Don’t forget to proof the cover, and headers/footers

First, let’s find last clichés:

Going Over With a Fine-Tooth Comb— To investigate or search for with great care. Combs have been around since ancient Egypt, and some had finer teeth than others, the term “fine tooth comb” dates from the first half of the 19th century. The transfer of combing out nits to other kinds of searches took place only in the late 19th century.

Worship ground one walks on—to hold in reverent regard. This hyperbole for deep romantic feeling or great admiration has an archaic sound. Christopher Hale used it in Murder in Two (1943).

Time of My Life—An occasion of outstanding enjoyment. A colloquial Americanism term from the late 19th century which gained currency throughout the English-speaking world in the 20th century. William Saroyan used it as the title of his 1939 play, The Time of Your Life.

There’s the Rub—That’s the impediment or there’s the drawback. This might come from the ancient game of bowls, in which rub refers to the unevenness in the ground that hindered or diverted the free movement of the bowl. In late 16th century it was transferred to other kinds of hindrance. However this expression gained widespread movement through Shakespeare’s use of it in Hamlet’s soliloquy in 3:1.

So, how many did you find?

I’m going to stand my ground and say that proofing your book before publishing is very important. I thought I was finished proofing and corrected a few words on the cover as well as items in the interior of the book. Then I did one more read through with CreateSpace review launcher.  What did I find?

Well, I took a closer look at the headers and footers. All even page headers have my name; odd page headers have my title.  Oops! Not a done deal. Then I looked at library books and realized that the first page of each chapter has no header. So back to my manuscript to correct. No sweat, I’ll just delete them. Unfortunately, sometimes I would do that, and all of the headers would disappear! Now what?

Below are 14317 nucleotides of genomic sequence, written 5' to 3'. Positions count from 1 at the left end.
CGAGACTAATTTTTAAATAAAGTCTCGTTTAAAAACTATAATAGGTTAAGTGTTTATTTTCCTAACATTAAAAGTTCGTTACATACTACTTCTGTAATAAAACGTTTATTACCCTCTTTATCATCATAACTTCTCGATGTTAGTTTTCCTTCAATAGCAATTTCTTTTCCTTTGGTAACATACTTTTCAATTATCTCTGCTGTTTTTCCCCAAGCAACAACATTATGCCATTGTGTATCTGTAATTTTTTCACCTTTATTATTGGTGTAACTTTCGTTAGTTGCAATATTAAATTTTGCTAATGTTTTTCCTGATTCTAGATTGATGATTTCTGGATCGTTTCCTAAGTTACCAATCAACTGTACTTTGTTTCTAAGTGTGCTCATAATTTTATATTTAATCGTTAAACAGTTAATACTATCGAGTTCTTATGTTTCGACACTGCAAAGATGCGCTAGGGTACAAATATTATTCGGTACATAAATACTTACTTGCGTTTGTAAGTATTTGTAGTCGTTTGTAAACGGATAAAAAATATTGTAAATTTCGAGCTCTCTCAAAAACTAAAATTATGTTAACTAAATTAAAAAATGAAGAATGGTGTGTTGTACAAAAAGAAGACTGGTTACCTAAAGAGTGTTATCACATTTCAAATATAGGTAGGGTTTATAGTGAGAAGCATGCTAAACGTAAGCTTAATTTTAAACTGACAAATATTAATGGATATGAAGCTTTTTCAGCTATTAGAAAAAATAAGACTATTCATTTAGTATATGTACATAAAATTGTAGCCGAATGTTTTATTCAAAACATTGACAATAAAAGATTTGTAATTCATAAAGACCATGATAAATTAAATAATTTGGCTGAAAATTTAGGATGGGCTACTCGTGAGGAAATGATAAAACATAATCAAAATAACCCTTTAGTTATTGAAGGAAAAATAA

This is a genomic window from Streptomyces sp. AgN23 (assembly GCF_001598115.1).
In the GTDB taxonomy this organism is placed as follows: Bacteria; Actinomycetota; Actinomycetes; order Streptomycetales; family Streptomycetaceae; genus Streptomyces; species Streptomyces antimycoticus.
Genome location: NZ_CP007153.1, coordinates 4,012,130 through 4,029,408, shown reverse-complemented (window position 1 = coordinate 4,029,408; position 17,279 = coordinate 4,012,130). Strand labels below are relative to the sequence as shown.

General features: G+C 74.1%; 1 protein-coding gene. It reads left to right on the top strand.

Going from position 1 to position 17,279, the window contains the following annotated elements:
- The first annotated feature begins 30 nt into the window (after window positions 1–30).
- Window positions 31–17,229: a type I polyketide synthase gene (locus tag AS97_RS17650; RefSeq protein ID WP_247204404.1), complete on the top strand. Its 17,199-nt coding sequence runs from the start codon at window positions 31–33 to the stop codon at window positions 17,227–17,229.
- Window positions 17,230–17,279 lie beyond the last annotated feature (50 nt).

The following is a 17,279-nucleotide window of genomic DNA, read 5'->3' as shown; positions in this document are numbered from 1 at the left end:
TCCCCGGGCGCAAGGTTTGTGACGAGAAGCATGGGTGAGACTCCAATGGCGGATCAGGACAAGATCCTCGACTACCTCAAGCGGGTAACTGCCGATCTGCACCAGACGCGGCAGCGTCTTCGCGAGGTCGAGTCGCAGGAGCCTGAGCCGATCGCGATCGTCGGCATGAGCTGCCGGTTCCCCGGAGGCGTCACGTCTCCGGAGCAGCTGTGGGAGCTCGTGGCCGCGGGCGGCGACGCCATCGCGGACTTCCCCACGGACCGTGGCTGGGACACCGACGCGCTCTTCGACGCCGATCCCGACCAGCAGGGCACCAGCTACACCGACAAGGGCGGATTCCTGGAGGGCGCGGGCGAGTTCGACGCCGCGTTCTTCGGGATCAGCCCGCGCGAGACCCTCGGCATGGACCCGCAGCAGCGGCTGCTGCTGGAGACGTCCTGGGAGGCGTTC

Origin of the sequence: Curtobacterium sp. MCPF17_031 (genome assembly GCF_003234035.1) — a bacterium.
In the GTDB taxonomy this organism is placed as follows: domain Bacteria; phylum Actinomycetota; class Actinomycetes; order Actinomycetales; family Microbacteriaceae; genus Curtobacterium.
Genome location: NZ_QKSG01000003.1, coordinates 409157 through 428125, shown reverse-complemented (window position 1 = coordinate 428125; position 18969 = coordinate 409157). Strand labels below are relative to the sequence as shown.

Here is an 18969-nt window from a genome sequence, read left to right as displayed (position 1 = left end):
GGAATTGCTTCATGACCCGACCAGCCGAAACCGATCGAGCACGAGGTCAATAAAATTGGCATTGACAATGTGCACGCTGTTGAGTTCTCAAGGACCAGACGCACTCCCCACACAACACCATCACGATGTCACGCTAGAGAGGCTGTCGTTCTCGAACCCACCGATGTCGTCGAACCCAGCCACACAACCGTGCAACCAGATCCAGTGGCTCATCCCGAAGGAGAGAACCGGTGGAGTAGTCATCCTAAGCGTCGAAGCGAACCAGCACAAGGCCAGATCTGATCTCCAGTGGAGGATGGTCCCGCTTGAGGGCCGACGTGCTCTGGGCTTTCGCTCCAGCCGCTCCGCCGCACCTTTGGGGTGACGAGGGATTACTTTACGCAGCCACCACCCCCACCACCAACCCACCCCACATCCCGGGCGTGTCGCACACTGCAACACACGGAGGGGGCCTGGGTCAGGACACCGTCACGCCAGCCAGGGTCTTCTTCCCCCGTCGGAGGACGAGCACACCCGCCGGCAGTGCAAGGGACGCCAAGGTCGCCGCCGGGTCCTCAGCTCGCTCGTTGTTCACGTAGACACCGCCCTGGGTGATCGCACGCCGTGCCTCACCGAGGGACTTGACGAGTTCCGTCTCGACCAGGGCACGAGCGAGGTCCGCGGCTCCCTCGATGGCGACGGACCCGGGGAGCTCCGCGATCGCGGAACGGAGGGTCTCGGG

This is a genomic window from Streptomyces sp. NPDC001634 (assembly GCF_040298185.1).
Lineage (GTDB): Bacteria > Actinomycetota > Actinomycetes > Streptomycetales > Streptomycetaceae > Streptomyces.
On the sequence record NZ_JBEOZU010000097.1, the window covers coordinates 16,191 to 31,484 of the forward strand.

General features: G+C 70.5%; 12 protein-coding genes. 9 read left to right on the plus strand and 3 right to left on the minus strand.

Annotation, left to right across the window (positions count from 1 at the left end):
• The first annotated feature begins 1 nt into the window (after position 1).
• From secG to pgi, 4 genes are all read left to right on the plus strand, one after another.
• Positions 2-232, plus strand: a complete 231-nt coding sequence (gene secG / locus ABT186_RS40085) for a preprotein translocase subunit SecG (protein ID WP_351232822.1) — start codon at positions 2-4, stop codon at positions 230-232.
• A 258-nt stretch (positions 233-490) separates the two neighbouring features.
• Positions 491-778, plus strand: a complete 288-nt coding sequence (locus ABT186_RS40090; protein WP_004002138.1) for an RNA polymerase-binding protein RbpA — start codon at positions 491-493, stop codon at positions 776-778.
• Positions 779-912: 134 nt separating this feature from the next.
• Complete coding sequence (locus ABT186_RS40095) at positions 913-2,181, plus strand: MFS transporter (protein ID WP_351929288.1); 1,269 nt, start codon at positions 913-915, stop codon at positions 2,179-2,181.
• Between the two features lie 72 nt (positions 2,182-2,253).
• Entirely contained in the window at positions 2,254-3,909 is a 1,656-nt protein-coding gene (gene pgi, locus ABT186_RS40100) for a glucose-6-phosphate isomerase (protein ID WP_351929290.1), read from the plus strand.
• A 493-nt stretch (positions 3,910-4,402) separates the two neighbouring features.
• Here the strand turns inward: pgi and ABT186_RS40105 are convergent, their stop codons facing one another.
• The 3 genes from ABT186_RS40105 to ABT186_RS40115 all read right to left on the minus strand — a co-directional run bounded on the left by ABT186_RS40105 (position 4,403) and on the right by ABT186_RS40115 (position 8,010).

I looked into my Words for Dummies book and found out about sections in your manuscript – each chapter is a section. I was able to make sure that all first pages of a chapter were also a first page of a section. Then, all went well.  Until I did that, it did not.

I’ve learned so much by formatting my own novel for CreateSpace, but it has been frustrating at times and has taken a long time. But, I believe well worth it in my accumulation of knowledge. Of course you can avoid all of this by having your designer do the interior of your book.

Until next time,

Keep Writing,

Julie

Still Proofing

Well, I’m still reading Vanity Killed Proof!

First, last clichés:

Make or Break you—To bring on ruin or success. This phrase began as make or mar, which dates from 15th century (see John Lydgate, Assembly of Gods). Dickens was among the first to substitute the current rhyming cliché (Barnaby Rudge, 1840).

In the same boat as—Be in similar circumstances or in same position. This expression alludes to risks shared by all those present in a small boat at sea and dates from the time of the ancient Greeks and has been used figuratively for many centuries. Often stated as all in the same boat (See Artemus Ward, the Draft in Baldinsville, 1862).

Get wind of something—Hear a rumor; acquire knowledge. This expression transfers the ability of animals to detect the approach of others from their scent carried by the wind. Originated in 1800, the term appeared in print in B. H. Malkin’s translation of Gil Blas (1809).

Inside track—A position of special advantage. This term comes from racing, referring to the inner or shorter track of a course, on which it is easier to win. Originated in America in mid-19th century. See Oliver Wendell Holmes, Guardian Angel, 1867.

So, how many did you find?

Well, I’ve been going over my proof book of Vanity Killed with a fine-tooth comb. Yes, I’ve found a few mistakes I missed and will be correcting them.

I now worship the ground my book designer walks in. I think it would have been worth it to pay her to do the interior. Maybe there wouldn’t have been so much time and effort involved.

Am I having the time of my life? No, however, I am learning so much and I also believe that maybe my book designer would not have caught some of the corrections I need to make. And, of course, maybe she would have caught a lot more. Therein, lies the rub, but I will keep proofing!

I might even have someone else who is not familiar with the book read my proof before having it published.

Until next time,

Keep Writing,

Julie